I've recommended this book on several occasions. It's 165 pages of easy to understand insights on how to blog. The authors share personal stories on their own blogging experiences. This includes dealing with the fears and challenges that are very common among bloggers. Read this, and let them tell you how to break through the roadblocks that come with launching and growing a blog. The blend of personal experiences, valuable research, practical advice and success stories will benefit the personal or business blogger. I like the way they tell readers how to develop content while keeping their expectations in check. Inevitably, they want doubting readers to understand that they can be bloggers
They ASK You ANSWER by Marcus Sheridan
At the very first Social Media Marketing World conference, I got to hear Marcus Sheridan's awesome story about how he exploded his swimming pool business through blogging. A key component of his strategy was simple: take common customer questions, and answer them in blogs. Businesses can really stump themselves with trying to come up with "brilliant" blog topics, when simplicity can be extremely beneficial. The fact is, people look for ANSWERS online, and if they find YOUR solutions...you become a trusted source. Since then, Marcus has been sharing his knowledge and strategies with other businesses. I'm so glad he put it all into a book!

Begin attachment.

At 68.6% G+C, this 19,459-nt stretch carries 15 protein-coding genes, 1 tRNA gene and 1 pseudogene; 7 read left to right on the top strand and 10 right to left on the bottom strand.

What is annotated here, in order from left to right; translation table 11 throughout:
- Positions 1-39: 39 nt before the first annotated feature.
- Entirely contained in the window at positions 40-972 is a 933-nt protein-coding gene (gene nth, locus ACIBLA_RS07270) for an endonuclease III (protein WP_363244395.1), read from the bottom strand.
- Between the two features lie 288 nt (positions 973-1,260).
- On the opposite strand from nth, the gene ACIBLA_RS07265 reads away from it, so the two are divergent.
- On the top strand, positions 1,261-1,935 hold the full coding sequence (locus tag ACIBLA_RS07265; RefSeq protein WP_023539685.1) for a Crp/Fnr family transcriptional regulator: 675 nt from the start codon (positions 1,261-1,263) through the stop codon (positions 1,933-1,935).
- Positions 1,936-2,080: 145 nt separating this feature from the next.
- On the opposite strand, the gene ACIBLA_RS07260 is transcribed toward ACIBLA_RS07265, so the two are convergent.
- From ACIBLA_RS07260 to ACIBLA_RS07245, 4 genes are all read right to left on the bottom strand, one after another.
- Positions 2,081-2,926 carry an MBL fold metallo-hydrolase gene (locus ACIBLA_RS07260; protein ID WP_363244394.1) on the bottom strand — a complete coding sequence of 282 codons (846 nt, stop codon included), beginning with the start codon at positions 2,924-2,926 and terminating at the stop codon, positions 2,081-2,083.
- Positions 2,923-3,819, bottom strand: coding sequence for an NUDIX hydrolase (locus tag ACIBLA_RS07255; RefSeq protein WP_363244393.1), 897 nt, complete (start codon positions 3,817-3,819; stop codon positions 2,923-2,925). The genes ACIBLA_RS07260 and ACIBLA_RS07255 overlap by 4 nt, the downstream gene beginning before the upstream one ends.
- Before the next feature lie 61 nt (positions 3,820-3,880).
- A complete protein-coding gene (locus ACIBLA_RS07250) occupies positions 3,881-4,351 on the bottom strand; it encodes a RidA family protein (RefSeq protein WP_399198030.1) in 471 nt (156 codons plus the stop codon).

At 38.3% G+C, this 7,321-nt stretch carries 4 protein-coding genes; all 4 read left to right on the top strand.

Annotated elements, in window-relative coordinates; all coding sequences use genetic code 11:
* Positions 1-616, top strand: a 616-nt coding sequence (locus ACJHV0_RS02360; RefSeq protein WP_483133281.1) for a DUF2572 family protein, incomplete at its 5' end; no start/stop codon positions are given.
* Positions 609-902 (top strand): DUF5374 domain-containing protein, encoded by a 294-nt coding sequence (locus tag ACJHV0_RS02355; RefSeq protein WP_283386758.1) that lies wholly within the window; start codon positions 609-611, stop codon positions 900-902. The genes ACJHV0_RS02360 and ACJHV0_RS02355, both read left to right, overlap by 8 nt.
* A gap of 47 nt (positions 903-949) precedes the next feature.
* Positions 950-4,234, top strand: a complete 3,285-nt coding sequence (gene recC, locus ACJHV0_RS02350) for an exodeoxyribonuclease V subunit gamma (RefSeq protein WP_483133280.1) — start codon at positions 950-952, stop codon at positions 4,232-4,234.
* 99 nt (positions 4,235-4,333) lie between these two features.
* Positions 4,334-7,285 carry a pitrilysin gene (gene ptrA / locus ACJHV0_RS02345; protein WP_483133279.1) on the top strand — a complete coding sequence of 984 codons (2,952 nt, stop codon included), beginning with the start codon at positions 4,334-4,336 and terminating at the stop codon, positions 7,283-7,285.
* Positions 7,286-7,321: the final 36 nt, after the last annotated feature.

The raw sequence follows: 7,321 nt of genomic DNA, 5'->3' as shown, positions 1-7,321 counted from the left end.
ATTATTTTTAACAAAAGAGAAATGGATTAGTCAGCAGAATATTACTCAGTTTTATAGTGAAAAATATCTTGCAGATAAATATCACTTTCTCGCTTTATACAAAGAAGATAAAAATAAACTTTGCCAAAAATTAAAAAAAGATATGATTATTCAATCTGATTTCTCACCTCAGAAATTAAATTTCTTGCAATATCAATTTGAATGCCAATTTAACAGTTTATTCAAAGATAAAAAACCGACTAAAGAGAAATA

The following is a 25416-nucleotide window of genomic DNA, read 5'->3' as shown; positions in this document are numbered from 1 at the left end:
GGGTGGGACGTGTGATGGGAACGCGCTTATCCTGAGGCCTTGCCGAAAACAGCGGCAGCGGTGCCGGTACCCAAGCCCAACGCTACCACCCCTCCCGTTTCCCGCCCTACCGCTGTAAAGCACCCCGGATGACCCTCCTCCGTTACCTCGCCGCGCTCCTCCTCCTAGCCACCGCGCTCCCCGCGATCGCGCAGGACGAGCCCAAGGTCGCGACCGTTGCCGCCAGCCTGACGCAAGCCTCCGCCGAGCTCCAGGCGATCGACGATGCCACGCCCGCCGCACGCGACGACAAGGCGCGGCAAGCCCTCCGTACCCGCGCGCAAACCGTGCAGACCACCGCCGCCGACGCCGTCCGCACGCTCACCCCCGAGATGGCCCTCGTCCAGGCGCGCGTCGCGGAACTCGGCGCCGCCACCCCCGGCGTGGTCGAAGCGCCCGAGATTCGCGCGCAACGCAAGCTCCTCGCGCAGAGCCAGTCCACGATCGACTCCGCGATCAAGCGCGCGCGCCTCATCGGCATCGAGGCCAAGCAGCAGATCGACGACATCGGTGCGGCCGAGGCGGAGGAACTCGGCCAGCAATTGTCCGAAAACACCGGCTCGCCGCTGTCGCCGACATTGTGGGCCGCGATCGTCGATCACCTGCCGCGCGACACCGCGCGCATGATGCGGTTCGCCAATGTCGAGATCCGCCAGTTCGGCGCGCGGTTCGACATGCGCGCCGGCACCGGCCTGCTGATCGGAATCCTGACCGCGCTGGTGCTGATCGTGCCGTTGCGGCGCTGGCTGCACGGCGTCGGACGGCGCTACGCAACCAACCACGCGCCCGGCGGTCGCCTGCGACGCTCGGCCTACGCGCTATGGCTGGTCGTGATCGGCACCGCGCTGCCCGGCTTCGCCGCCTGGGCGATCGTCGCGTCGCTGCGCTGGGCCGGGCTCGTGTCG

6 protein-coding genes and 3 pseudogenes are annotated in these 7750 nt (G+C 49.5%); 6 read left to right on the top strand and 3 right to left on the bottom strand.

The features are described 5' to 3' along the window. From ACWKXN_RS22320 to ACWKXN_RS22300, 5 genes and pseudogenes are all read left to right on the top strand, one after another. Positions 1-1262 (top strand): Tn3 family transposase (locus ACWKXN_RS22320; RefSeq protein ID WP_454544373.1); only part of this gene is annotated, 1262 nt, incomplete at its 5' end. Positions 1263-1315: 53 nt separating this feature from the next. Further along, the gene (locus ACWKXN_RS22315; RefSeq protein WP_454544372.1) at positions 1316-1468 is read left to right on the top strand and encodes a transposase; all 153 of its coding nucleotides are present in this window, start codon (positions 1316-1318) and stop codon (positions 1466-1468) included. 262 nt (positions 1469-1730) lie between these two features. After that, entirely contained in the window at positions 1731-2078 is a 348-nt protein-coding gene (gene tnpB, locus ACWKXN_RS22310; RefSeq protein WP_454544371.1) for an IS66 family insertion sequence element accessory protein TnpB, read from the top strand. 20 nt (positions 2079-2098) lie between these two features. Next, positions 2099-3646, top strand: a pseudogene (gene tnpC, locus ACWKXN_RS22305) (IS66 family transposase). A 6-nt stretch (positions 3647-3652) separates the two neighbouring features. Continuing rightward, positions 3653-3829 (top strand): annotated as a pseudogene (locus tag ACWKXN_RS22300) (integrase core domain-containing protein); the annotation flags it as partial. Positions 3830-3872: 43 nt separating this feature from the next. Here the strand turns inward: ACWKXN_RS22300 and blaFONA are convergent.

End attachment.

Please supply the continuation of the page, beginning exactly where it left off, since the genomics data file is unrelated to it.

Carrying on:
Even in 2017, there are still plenty of businesses that haven't fully embraced social and content strategies that could help their bottom line. Many of the misconceptions include questions about how they benefit organizations and fear of time/resources needed to produce content. If you have concerns about launching a podcast for your business, let me provide some relief by wrecking some mental barriers.
BARRIER: Nobody is going to listen to our business podcast.
WRECKING BALL: Nobody is going to hear it you if you don't make one.
I remember when Amy Porterfield launched her podcast. Here's a woman who makes a living on the internet, and believe me - she has people who listen. Nonetheless, she felt inspired to launch her own show to the help her business and her brand. This was a new endeavor for her, so she shared her experience (obviously on Facebook) with her followers. One of the first things I remember her noticing was how it helped her reach NEW audiences. That's what podcasts can do - help you connect with people you might otherwise never reach.